"Wrestling," Amuchastegui said, "Is one of the sports where if you are willing to try harder than anybody else, putting in more training and wanting to win more than the other person, there is a difference that significantly plays into the outcome of the match."
In Talent, Ore., a town up against the Siskiyou Mountains in the southern end of the Rogue Valley, Amuchastegui grew up fishing, hunting, and baling hay. His parents taught him to be physically and mentally strong.
Amuchastegui, who carried a 3.98 GPA, became the second Stanford wrestler ever to reach an NCAA final and led the Cardinal to its best NCAA finish, of 11th place.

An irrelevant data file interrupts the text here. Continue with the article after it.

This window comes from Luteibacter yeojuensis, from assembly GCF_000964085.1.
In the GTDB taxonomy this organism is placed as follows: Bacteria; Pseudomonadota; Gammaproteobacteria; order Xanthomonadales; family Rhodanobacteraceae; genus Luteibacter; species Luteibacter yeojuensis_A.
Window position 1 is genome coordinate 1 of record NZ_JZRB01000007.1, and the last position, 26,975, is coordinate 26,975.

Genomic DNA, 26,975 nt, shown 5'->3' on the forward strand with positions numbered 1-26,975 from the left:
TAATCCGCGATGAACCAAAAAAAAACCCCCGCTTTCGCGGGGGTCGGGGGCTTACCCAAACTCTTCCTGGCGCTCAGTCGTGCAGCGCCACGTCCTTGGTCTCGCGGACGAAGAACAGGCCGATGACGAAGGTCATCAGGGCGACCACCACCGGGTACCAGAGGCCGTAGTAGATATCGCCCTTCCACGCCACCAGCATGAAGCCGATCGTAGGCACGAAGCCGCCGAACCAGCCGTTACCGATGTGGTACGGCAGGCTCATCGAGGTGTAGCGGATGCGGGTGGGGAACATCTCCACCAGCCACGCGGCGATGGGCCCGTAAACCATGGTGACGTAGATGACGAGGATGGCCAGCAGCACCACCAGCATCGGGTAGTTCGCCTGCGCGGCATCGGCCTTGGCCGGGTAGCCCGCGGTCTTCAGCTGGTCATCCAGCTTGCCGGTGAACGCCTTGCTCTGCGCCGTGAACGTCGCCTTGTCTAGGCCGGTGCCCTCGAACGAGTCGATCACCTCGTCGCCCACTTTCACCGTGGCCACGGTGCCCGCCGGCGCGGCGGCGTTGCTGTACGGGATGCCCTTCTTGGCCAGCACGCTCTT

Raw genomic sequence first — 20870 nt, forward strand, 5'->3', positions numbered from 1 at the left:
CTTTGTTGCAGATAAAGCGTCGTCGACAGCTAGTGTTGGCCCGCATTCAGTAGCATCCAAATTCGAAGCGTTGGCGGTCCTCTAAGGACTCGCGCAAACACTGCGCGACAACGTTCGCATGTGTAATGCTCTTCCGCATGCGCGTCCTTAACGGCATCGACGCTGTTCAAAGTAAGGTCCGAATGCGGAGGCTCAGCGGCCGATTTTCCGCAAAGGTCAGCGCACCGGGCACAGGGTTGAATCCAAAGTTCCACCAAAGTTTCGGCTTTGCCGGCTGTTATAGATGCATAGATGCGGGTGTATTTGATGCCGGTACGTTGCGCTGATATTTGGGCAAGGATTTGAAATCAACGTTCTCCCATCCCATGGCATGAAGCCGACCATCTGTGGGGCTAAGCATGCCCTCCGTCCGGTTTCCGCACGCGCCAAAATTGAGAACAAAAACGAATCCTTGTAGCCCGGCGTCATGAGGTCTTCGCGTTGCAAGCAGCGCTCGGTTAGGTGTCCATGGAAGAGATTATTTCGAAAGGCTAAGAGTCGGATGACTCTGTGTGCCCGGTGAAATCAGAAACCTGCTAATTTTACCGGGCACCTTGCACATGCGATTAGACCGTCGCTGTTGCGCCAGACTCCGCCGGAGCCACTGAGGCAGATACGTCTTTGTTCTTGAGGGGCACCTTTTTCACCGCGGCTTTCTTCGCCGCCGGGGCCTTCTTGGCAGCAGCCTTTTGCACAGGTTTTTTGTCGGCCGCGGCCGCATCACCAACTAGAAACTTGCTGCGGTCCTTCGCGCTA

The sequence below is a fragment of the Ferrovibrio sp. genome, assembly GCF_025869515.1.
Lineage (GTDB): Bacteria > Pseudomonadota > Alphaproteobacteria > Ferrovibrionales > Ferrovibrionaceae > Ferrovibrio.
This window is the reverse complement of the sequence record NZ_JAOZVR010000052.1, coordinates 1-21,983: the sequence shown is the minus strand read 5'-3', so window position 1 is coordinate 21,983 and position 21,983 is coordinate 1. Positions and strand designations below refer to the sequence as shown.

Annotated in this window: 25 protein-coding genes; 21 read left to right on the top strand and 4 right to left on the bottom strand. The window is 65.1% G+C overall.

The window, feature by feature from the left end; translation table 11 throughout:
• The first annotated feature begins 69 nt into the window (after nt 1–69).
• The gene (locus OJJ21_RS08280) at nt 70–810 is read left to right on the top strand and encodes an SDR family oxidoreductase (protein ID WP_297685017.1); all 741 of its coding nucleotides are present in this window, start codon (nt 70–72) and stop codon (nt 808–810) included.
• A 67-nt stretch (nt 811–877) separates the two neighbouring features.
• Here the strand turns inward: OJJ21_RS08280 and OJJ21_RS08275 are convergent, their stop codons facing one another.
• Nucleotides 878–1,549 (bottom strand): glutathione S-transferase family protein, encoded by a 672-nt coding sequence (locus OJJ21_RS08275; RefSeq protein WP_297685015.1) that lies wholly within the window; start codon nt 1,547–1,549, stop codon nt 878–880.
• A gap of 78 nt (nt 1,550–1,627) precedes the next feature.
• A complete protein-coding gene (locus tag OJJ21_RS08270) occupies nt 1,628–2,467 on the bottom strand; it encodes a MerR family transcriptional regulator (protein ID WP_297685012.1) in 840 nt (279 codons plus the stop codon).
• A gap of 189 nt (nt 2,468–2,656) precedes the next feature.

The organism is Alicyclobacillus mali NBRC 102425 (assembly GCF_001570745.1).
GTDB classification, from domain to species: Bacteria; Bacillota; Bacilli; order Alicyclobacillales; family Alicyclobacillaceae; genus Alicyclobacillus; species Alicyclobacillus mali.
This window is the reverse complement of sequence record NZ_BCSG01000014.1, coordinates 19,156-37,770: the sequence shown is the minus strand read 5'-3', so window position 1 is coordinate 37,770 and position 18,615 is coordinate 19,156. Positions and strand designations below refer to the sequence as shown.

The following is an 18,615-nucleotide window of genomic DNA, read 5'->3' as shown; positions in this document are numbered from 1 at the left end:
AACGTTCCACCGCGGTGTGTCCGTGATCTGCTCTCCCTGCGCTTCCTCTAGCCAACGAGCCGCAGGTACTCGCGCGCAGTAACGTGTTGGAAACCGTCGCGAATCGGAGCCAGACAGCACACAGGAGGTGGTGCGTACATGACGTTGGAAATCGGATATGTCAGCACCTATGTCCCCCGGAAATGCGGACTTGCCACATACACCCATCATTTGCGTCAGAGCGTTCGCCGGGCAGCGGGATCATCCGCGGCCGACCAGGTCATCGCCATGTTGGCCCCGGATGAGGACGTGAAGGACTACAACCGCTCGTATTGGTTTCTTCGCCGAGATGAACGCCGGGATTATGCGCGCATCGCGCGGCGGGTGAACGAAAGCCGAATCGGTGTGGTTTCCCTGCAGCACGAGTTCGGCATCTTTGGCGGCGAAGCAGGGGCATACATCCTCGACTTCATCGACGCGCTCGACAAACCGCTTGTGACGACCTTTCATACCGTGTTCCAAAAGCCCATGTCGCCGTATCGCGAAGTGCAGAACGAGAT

"My dad used to always tell me what his grandma used to tell him and he would say, `I don't care if you end up being a ditch digger so long as you become the best ditch digger there ever was,'" Amuchastegui said. "`Dig the deepest, straightest ditches and I'll be the happiest dad in the world.'"
Christen Press followed the feat of former teammate Kelley O’Hara by winning the Hermann Trophy as the best women’s soccer player in the country. Press led the nation’s women’s soccer players in goals (26) and points (60) while helping the Cardinal reach the College Cup final and a 23-1-2 record. Her 26 goals tied the school's single-season scoring record, set in 2009 by O'Hara.
Press left as the most prolific scorer in Stanford history, establishing the career record in goals (71), assists (41) and points (183). She earned Pac-10 Conference Player of the Year and NSCAA first-team All-America honors, and was a first-team Academic All-American and the Pac-10's Scholar-Athlete of the Year.
And, she was a winner. Stanford had an impressive 67-0-1 record when Press had a goal or assist during her collegiate career.